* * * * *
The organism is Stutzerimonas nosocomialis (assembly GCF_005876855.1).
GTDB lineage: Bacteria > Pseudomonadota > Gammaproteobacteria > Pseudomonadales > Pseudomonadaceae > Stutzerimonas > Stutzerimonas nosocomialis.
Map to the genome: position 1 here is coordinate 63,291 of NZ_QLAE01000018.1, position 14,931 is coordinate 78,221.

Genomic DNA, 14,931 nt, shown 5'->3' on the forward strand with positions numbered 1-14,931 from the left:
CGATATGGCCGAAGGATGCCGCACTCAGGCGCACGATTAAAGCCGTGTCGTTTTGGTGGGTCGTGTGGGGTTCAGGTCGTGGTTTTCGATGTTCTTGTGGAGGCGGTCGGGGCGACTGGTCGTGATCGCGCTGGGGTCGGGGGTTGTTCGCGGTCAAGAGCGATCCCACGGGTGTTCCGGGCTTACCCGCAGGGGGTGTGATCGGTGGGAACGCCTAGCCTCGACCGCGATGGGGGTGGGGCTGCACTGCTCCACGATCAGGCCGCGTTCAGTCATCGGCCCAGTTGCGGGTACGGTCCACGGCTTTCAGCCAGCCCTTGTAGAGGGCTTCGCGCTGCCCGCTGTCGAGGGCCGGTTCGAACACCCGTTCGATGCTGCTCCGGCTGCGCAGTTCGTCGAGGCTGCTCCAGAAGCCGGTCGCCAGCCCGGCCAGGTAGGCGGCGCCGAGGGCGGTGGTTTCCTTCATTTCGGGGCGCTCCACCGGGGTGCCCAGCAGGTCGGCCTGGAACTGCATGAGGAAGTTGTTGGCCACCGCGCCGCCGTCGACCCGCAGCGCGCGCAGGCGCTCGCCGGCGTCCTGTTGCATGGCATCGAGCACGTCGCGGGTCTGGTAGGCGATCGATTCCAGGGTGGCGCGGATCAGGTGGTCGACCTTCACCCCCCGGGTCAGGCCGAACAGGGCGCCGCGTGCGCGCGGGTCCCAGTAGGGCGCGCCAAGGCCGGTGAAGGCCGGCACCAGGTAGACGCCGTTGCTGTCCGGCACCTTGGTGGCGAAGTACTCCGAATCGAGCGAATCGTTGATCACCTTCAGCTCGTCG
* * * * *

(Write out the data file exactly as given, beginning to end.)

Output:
The organism is Stutzerimonas nosocomialis (assembly GCF_005876855.1).
GTDB lineage: Bacteria > Pseudomonadota > Gammaproteobacteria > Pseudomonadales > Pseudomonadaceae > Stutzerimonas > Stutzerimonas nosocomialis.
Map to the genome: position 1 here is coordinate 63,291 of NZ_QLAE01000018.1, position 14,931 is coordinate 78,221.

Genomic DNA, 14,931 nt, shown 5'->3' on the forward strand with positions numbered 1-14,931 from the left:
CGATATGGCCGAAGGATGCCGCACTCAGGCGCACGATTAAAGCCGTGTCGTTTTGGTGGGTCGTGTGGGGTTCAGGTCGTGGTTTTCGATGTTCTTGTGGAGGCGGTCGGGGCGACTGGTCGTGATCGCGCTGGGGTCGGGGGTTGTTCGCGGTCAAGAGCGATCCCACGGGTGTTCCGGGCTTACCCGCAGGGGGTGTGATCGGTGGGAACGCCTAGCCTCGACCGCGATGGGGGTGGGGCTGCACTGCTCCACGATCAGGCCGCGTTCAGTCATCGGCCCAGTTGCGGGTACGGTCCACGGCTTTCAGCCAGCCCTTGTAGAGGGCTTCGCGCTGCCCGCTGTCGAGGGCCGGTTCGAACACCCGTTCGATGCTGCTCCGGCTGCGCAGTTCGTCGAGGCTGCTCCAGAAGCCGGTCGCCAGCCCGGCCAGGTAGGCGGCGCCGAGGGCGGTGGTTTCCTTCATTTCGGGGCGCTCCACCGGGGTGCCCAGCAGGTCGGCCTGGAACTGCATGAGGAAGTTGTTGGCCACCGCGCCGCCGTCGACCCGCAGCGCGCGCAGGCGCTCGCCGGCGTCCTGTTGCATGGCATCGAGCACGTCGCGGGTCTGGTAGGCGATCGATTCCAGGGTGGCGCGGATCAGGTGGTCGACCTTCACCCCCCGGGTCAGGCCGAACAGGGCGCCGCGTGCGCGCGGGTCCCAGTAGGGCGCGCCAAGGCCGGTGAAGGCCGGCACCAGGTAGACGCCGTTGCTGTCCGGCACCTTGGTGGCGAAGTACTCCGAATCGAGCGAATCGTTGATCACCTTCAGCTCGTCG